Southeast Asia moved closer toward regional integration as the ASEAN Economic Community (AEC) took effect in December of 2015.
With the free movement of labor and capital the AEC will bring, China is among many nations wanting to invest in Southeast Asia.
Chinese businessmen are investing in Asia’s emerging and frontier markets, from Myanmar to Malaysia. The goal? Finding natural resources and new markets for consumer goods.
However, American firms are absent by comparison. ASEAN’s ten member states represent a smaller portion of U.S. trade than either China or Japan. This is despite strong sentiment from U.S. business leaders. It’s time for the United States and other western economies to benefit from Southeast Asia’s huge growth.
Alex Feldman, president of the US-ASEAN Business Council which advocates for U.S. companies wanting to invest in Southeast Asia, sees the benefits.
“ASEAN now represents more than 620 million people and a combined gross domestic product of US$2.2 trillion”, said Feldman. “Clearly, ASEAN matters to the United States more than ever, just as the United States most clearly matters to ASEAN.”
For American businesses to capitalize on Southeast Asia’s large population and increase in purchasing power, policies by the U.S. government and more effort from companies are required.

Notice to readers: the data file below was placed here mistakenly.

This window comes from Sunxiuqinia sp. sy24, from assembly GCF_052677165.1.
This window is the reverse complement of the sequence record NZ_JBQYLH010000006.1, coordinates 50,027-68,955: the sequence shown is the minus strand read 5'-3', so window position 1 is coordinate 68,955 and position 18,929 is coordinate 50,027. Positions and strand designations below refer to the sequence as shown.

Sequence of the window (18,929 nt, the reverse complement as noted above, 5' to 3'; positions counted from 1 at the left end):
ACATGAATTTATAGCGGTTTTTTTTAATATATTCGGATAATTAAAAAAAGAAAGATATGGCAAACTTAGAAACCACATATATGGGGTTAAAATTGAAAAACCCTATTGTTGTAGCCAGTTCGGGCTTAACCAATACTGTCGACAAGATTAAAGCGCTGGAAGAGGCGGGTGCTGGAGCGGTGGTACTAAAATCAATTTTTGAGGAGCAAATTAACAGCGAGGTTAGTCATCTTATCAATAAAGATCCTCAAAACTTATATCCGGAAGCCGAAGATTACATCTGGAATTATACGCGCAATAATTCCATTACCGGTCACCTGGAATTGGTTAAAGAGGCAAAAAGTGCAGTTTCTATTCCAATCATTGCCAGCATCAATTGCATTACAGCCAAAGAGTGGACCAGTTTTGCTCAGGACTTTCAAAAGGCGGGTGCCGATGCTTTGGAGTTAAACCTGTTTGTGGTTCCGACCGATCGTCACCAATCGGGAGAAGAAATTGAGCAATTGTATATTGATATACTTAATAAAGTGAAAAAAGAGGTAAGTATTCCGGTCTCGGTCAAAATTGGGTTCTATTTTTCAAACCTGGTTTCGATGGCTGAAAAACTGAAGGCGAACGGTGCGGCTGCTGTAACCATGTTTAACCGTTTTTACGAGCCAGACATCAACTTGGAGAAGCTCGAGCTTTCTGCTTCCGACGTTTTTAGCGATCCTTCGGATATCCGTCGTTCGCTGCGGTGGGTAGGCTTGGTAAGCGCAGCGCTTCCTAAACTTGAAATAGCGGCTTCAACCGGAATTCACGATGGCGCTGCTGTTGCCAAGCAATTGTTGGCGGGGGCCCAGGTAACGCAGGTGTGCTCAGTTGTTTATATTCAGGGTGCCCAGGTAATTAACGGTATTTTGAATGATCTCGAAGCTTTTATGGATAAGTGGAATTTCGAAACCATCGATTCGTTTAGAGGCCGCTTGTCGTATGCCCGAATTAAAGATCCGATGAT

The Obama administration’s policy of a “pivot eastward” got tons of attention. But there hasn’t yet been any substantive change.
U.S. Government Makes it Hard to Invest in Southeast Asia
Which changes would U.S. businesses benefit the most from? For one, a removal of rules and regulations hampering companies’ ability to do business internationally.
The recently enacted FATCA (Foreign Account Tax Compliance Act) law is one example. It subjects both American citizens and U.S. majority held companies to stringent reporting requirements in an attempt to cut down on tax evasion.
Laws require financial institutions, even those with no operations in the United States, to give private information about their clients to the IRS.
In addition, the United States is the only country in the world (besides Eritrea) which taxes based on citizenship. All others tax based on residency or source of income.
American citizens aren’t as lucky. They must pay taxes under any circumstances, regardless of where they live. American-owned firms share this same burden too.
Because of the additional paperwork, U.S. businesses have less reason to invest globally. They’re also taxed higher than competitors from other countries which don’t have the same disadvantage of being American.
Apart from structural changes which probably won’t come in the near future, it’s up to businesses themselves to venture abroad though.
The U.S. government’s restrictions make it harder for Americans to do business in Asia. However, the countless advantages are still worth it for companies to take the leap.
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